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Rachel LuMay 06, 2020
A student works on her sandwich while listening to Cardinal Blase J. Cupich of Chicago speak about schools during a luncheon at St. Genevieve School in Chicago Jan. 30, 2020. (CNS photo/Karen Callaway, Chicago Catholic) 

My children’s parochial school is about as low-tech as it is presently possible for an institution to be. That has actually been a good thing in an era of “distance learning.” It was obvious from the start of the coronavirus pandemic that the students could not be expected to attend a battery of Zoom classes or watch online lectures for hours. Some families probably have more students than internet devices in their homes, so our school kept things simple. Materials have been provided, but deadlines have been few and lenient. Teachers have been available but not nagging. Parents have been trusted to make decisions about what their children most need.

The new routine is stressful for me, but my kids seem fine. They miss their friends, but they are not despondent or wracked with anxiety. I am especially grateful at this time to have five sons who can keep one another company as they fish, build models and play backyard baseball. Things could be so much worse. For many, they are.

What we miss are the people. There is an energy, optimism and sense of purpose to our school community that seems to keep life moving forward.

Having said that, I will be thrilled when the school reopens. It’s not that the boys’ education is running aground. We are keeping up, more or less, with the curricula. What we miss are the people. There is an energy, optimism and sense of purpose to our school community that seems to keep life moving forward. In the mid-afternoon, I glance at the clock and feel sad that it is not necessary to drive over and pick up the boys. The school is our village, and we are incomplete without it.

Distance learning is kind of a drag for me, especially because it forces me to push important tasks to evenings and weekends, when I would like to be enjoying my kids. Our time together goes to grammar and spelling instead of hikes and board games. That’s a bad trade, but at least I can teach them to diagram sentences. I cannot single-handedly create a Christian community where my sons receive personal attention from many different adults, each with their own strengths and insights. I cannot supply dozens of playmates from a range of different backgrounds. I can tell them that they are members of the body of Christ, but I can’t help them to experience this in the way that they do in Catholic school.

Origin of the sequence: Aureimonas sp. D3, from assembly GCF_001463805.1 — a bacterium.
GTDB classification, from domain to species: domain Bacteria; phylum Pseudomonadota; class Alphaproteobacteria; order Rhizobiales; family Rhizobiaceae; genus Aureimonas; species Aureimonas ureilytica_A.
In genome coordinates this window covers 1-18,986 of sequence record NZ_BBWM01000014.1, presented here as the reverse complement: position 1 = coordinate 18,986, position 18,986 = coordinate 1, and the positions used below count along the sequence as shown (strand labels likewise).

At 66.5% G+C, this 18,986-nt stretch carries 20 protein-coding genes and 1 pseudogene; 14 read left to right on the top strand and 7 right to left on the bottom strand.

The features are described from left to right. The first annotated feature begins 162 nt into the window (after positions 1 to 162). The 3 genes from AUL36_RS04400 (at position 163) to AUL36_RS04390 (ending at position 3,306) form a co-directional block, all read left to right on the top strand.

I can tell them that they are members of the body of Christ, but I can’t help them to experience this in the way that they do in Catholic school.

Catholic schools across the nation have been closing for some years now, for reasons that are too easy to understand. They can be expensive, and families can’t always justify the cost. Public schools and homeschooling present more affordable options, which may enable parents to save something for college or for summer camp, music lessons or an art class. Parishes, too, must consider their priorities, with some concluding that they do not have enough children left to justify the cost of a school.

Financial realities are what they are, but we must understand what we are losing if we allow the church to ease quietly out of education. One way or another, most Catholic kids will probably still learn their ABCs. But they may not learn what it means to be a valued, contributing member of a Christian community.

Catholic schools can pay rich dividends when young people are leaving the church in large numbers. These schools support families and preserve our Catholic tradition while also giving us reason to look forward with hope. When we invest in our schools, we invest in the future of our church.

Sometimes school closures are inevitable, but that is not always the case. Just over a decade ago, our own school was wrestling with dwindling enrollment and an uncertain future. The transformation of St. Agnes is something of a Cinderella story, involving a visionary pastor, generous local philanthropists and a robust alliance with the Institute for Catholic Liberal Education. Our school was undeniably blessed, and others may find it difficult to spy such a bright future for themselves, especially when so many people are struggling to meet basic needs. It may be, though, that now is precisely the time to protect our educational institutions as the best means of preparing our young people for the daunting challenges ahead.

The coronavirus has thrown both schools and parents into a new situation. Some of the challenges are temporary. Others will persist. As we think about reopening, rebuilding and perhaps reforming our post-lockdown world, we should try to remember the lessons the pandemic has taught us about what we can do as parents and what we cannot. Home is where the heart is, but sometimes it takes a Catholic school to raise Catholic child.

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